The intimidation and repression of Hamas in the West Bank is mirrored in Gaza, where Hamas persecutes Fatah members and their families: institutions are closed down; there are illegal arrests, torture in detention and press restrictions; the PA’s television station has been closed down; demonstrations are repressed by force.Chatting on the phone to an old friend in Gaza, a devout Muslim, I mentioned a discussion we had had about suicide bombers some years back, when I’d been staying with him in a refugee camp.
“Don’t say ‘when I stayed with you’,” he said. “Say ‘when I stayed with you and your family’. Otherwise”, he added with a laugh, “anyone listening in might think we were alone!” The security services of the “respectable” PA were kitted out from the start with sophisticated surveillance equipment (it’s not for nothing that they get their training in the United Kingdom and United States). And now Hamas is following suit.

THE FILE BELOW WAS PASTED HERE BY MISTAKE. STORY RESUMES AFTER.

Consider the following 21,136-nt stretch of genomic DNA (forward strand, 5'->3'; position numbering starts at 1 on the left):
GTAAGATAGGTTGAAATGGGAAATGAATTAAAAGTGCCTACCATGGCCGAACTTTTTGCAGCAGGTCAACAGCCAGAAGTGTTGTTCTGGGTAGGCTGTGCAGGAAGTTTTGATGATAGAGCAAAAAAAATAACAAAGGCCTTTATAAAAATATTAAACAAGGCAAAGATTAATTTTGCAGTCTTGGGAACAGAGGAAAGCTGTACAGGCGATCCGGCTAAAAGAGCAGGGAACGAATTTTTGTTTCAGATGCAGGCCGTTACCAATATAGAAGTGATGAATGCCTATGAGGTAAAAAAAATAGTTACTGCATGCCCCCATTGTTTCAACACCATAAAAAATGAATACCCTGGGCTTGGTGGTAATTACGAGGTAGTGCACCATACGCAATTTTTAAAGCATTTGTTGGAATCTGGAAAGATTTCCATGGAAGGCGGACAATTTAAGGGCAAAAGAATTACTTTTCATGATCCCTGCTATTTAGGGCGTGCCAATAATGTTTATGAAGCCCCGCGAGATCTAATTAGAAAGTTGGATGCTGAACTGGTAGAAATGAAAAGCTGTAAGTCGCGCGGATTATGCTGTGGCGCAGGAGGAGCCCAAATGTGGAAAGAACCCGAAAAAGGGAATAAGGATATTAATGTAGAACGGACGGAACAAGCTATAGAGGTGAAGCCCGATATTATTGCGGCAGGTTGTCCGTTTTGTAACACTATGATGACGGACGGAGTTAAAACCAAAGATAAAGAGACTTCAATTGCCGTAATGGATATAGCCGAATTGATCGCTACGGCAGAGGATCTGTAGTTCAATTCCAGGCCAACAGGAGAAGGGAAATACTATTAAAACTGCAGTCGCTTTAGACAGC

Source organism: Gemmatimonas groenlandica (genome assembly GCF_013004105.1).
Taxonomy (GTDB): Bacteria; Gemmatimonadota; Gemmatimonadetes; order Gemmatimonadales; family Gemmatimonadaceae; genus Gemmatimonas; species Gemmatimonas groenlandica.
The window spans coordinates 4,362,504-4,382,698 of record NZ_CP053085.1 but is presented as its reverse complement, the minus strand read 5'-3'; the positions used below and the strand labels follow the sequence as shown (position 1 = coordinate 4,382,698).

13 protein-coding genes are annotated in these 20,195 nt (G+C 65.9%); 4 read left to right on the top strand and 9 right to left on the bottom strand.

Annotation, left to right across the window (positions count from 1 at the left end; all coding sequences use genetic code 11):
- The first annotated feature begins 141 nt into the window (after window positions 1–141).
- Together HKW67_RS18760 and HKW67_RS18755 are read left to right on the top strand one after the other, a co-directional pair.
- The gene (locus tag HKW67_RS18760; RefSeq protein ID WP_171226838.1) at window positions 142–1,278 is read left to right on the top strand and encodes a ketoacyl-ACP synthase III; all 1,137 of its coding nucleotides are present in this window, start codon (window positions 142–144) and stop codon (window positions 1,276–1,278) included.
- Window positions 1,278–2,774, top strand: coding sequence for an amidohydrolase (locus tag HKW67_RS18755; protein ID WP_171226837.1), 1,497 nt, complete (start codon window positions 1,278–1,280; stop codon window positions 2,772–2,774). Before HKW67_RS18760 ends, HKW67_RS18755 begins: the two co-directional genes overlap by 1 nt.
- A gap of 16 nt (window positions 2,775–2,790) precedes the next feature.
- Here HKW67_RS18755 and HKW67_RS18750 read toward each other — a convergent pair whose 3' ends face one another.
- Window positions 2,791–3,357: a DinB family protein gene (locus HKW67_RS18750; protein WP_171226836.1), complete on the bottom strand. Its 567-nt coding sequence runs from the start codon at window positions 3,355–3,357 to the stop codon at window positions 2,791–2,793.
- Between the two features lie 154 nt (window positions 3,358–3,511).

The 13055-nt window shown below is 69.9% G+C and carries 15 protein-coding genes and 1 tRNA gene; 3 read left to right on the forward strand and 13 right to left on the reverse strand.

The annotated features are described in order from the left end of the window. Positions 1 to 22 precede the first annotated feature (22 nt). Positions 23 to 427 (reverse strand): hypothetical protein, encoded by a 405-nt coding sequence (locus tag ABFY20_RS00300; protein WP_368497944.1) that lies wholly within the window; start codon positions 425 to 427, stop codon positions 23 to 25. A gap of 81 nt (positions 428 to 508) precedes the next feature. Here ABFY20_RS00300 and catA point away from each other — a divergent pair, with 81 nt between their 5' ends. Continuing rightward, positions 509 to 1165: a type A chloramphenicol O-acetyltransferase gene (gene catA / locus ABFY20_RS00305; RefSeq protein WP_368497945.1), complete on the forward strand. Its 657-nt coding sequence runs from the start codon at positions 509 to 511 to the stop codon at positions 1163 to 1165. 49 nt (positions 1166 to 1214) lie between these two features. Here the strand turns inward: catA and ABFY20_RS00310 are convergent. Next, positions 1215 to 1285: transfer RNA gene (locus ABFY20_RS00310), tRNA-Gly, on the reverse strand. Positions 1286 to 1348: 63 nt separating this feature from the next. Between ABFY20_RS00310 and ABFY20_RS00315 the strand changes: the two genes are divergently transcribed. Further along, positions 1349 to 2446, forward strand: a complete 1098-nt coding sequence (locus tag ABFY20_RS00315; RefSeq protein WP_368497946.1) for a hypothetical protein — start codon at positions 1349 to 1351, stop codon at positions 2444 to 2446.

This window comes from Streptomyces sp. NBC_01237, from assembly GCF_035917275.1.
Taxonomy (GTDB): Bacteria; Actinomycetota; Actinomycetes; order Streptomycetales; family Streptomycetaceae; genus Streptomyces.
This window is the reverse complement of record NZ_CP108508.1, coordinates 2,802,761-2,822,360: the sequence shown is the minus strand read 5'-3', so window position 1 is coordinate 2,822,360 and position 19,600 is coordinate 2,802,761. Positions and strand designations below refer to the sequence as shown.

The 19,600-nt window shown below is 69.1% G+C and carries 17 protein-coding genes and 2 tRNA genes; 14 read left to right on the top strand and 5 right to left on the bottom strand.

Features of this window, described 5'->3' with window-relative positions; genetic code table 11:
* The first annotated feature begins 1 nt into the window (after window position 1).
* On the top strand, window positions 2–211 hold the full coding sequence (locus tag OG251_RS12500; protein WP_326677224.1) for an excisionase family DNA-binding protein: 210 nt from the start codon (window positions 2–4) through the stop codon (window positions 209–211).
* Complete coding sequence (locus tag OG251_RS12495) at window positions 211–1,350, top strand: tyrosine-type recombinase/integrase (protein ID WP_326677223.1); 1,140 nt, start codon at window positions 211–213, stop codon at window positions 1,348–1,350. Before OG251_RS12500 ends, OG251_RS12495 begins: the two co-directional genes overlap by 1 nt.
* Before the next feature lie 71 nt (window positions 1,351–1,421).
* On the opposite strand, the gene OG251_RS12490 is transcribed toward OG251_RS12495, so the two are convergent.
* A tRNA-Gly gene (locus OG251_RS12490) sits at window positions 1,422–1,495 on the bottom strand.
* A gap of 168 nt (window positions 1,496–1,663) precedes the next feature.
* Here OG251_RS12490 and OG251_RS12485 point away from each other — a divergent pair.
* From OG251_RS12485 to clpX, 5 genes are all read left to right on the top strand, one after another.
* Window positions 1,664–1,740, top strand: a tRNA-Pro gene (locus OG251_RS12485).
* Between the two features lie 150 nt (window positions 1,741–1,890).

[From Palestinians: divided we fall, by Amira Hass]
And also here a specific example looking at how parliaments (doesn't) work:
Neither of the two governments is constitutionally legal: one has been dissolved, but continues to govern; the other is provisional, and should have organised elections a long time ago. But parliament is not completely paralysed: its Gaza half, made up mainly of Hamas members, regularly meets and drafts bills.
In theory the Legislative Council – which has 132 MPs, of whom 74 are from Hamas – has authority over both Gaza and the West Bank. In order to fulfil quorum requirements, it uses its power of attorney over the votes of the 40 or so Hamas MPs resident in the West Bank who were arrested by Israel over the past two years.
In Ramallah, parliament does not meet. The government of Salam Fayyad set up its own special department for legislating, and President Mahmoud Abbas issues presidential decrees, which serve as laws. According to Reuters, 406 laws and presidential decrees have been produced in this way since June 2007 (1). Palestinian legal experts and members of the Legislative Council warn of the risk of a dictatorial regime as a result of the non-separation between legislative and executive powers. Officials respond that it is not possible to govern without legislating, and say the laws can be annulled when the crisis is over.
[From A tale of two parliaments, by Amira Hass]